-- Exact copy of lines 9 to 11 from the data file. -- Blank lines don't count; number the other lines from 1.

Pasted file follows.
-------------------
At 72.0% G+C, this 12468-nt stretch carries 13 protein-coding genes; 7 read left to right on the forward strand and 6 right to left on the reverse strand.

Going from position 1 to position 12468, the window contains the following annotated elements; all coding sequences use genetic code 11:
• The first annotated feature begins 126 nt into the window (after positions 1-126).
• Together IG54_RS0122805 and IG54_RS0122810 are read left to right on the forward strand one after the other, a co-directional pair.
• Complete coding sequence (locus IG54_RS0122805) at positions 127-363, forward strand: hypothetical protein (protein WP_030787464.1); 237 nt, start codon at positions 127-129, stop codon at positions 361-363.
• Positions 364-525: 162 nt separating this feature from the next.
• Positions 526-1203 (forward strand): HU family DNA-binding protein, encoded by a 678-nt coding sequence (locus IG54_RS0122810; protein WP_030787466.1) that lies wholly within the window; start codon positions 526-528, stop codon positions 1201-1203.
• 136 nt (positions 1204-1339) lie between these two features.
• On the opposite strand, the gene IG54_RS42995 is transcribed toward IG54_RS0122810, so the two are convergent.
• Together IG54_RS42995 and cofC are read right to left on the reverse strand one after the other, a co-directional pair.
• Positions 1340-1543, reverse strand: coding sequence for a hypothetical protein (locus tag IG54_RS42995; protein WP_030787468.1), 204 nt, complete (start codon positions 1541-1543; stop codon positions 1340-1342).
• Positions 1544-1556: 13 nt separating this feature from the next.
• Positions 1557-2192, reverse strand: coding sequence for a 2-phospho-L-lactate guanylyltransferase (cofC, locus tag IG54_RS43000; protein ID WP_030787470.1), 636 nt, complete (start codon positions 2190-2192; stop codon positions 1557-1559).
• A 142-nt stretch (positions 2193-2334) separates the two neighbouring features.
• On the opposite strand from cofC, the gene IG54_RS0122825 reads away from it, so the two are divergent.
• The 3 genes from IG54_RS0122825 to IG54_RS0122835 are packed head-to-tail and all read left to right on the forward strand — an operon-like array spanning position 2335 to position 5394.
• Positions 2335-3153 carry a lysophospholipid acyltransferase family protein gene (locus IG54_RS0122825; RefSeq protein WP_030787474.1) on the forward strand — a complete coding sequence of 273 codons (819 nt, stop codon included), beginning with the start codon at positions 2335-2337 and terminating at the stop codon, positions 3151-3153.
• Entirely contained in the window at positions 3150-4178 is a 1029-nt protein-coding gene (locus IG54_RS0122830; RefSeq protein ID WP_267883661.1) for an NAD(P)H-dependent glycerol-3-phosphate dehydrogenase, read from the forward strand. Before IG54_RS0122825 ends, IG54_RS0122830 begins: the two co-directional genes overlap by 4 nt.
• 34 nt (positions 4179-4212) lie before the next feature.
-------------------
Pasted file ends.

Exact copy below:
• On the opposite strand, the gene IG54_RS42995 is transcribed toward IG54_RS0122810, so the two are convergent.
• Together IG54_RS42995 and cofC are read right to left on the reverse strand one after the other, a co-directional pair.
• Positions 1340-1543, reverse strand: coding sequence for a hypothetical protein (locus tag IG54_RS42995; protein WP_030787468.1), 204 nt, complete (start codon positions 1541-1543; stop codon positions 1340-1342).